Leaving a doctor’s appointment last week, I scurried to my car in flip flops and huddled under a light jacket in attempt to dodge the puddles and raindrops that were quickly forming. Just an hour prior it had only been drizzling, so I was not prepared for the sudden and unexpected downpour. Yet somehow I was still tolerant of it. I realized, Marylanders are actually quite used to this wavering climate. It could be 20 degrees and snowing in December, and the next day sunny and 60. It could be 100+ for several weeks straight in the summer, then suddenly feel like fall. Yet we are ready! We complain, certainly. But we are typically prepared for a variety of elements on any given day (except NEVER drive here in the snow. We are not ready!).
This got me thinking… Even though erratic weather is neither pleasant nor convenient, we accept it. We groan about the bad weather, we enjoy the good weather, and we grab our coats and galoshes when things go haywire. Then we go about our lives continuing to expect a climate that is constantly changing. What if we applied the same mentality to grief?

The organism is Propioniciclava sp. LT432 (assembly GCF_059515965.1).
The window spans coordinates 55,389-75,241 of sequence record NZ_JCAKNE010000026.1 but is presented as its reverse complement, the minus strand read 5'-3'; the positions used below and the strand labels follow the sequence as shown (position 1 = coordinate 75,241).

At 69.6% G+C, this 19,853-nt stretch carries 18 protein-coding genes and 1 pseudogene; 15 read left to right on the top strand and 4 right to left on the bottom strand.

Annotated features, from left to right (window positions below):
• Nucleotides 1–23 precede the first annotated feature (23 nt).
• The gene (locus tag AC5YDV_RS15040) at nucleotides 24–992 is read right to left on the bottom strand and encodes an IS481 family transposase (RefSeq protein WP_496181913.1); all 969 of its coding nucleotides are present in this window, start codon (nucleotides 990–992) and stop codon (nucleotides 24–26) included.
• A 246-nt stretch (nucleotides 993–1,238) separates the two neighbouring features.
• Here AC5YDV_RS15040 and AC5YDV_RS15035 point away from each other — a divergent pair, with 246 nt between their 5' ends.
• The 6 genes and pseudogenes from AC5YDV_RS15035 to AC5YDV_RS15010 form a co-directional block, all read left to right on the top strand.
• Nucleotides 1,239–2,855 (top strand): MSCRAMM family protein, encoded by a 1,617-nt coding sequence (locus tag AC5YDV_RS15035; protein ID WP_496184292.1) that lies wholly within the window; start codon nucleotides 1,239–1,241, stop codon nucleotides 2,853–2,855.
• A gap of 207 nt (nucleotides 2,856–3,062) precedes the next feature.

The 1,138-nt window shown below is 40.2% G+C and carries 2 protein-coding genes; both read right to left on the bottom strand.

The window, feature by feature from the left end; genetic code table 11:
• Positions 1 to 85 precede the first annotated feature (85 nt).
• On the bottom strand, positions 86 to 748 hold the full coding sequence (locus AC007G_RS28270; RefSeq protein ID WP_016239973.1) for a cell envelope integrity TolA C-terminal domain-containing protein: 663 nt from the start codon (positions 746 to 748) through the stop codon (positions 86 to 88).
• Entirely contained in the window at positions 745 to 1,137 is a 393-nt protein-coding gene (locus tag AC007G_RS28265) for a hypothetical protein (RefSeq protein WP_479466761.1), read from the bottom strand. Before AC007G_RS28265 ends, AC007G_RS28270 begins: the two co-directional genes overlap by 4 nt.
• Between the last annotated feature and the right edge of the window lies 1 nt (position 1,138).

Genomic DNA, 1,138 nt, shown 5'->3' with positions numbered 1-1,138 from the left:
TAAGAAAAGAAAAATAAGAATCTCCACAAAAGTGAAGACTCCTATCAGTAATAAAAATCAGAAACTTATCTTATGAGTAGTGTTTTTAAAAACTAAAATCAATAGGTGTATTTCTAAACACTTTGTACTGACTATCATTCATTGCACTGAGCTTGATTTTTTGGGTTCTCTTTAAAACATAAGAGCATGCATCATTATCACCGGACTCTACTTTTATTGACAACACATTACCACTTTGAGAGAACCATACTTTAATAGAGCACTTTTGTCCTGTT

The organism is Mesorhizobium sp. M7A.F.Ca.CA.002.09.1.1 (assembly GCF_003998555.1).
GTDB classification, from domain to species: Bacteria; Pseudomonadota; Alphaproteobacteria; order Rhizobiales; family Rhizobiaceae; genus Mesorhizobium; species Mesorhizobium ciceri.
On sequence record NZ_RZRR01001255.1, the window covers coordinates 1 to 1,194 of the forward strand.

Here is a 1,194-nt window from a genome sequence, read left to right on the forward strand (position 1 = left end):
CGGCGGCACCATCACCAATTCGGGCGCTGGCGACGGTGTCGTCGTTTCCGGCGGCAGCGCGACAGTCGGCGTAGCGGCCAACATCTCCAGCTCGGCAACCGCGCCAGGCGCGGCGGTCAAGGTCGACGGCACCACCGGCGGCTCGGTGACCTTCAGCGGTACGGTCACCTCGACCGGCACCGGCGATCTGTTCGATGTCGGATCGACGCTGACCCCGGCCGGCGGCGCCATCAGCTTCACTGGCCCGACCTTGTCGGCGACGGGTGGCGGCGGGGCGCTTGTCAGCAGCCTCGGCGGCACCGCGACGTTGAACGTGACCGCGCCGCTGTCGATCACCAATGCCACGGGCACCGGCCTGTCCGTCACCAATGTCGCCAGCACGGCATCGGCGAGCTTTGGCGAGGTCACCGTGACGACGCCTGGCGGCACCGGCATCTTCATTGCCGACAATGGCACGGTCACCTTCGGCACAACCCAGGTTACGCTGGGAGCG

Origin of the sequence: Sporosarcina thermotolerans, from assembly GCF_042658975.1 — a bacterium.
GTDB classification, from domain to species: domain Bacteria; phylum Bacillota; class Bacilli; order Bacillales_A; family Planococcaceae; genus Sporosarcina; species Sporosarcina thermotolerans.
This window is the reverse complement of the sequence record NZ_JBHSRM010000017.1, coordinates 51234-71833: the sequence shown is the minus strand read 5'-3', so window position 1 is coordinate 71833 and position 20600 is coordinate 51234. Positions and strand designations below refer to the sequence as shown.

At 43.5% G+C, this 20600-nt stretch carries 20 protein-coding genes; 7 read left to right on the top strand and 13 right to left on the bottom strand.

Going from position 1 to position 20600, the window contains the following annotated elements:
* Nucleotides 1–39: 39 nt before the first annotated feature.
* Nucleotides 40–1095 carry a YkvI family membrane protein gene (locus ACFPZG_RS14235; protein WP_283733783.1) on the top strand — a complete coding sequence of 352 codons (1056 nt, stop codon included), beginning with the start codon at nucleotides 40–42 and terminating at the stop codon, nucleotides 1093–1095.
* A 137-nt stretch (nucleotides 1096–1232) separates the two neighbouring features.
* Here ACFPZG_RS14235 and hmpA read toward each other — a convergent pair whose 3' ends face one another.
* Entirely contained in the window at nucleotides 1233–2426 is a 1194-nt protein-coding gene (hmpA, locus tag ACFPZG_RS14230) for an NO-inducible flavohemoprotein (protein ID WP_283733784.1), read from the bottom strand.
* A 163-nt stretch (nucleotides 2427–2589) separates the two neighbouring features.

In the realm of grief, especially as it relates to infant loss, we talk so much about weathering THE storm. But losing a child is not a single storm. Life doesn’t just return to normal once the storm blows over and the sun (or rainbow) appears. Instead, we continue to experience grief in the same way we experience the weather. We continue to endure its inconsistencies, we are confronted by new and unexpected conditions, and we feel it in varying degrees. Following that logic, it makes perfect sense to characterize grief in the same way we do the weather:
Forecasted and Unexpected: Some days, I can see grief rolling in like distant storm clouds. Similar to the weatherman, I’ve even begun to predict patterns. But there are also times that I over-predict and over-prepare and then nothing really happens. Or in other cases, I’m not ready at all and a deluge of grief leaves me exposed, standing in a sudden downpour with no umbrella or raincoat.
Familiar and Unfamiliar: Grief can feel as familiar as a sunny day, a drizzling rain or a steady wind – elements I know how to dress for, navigate and even function in. But it can also feel so unfamiliar that I become completely lost or disoriented, as if an earthquake came along and sent me stumbling out of control. The unfamiliarity leaves me unsure of how to react and how to regain balance. Then feeling totally inapt, I either resist it or I take cover from it because I am simply not ready to take it on.
Mild and Severe: Light snow, patchy fog, humidity, cloud cover, sleet… these are all mild forms of weather. Despite being unpleasant, these conditions post little threat, leave behind little damage, and don’t typically last long. As a result, they are tolerable and easy to manage.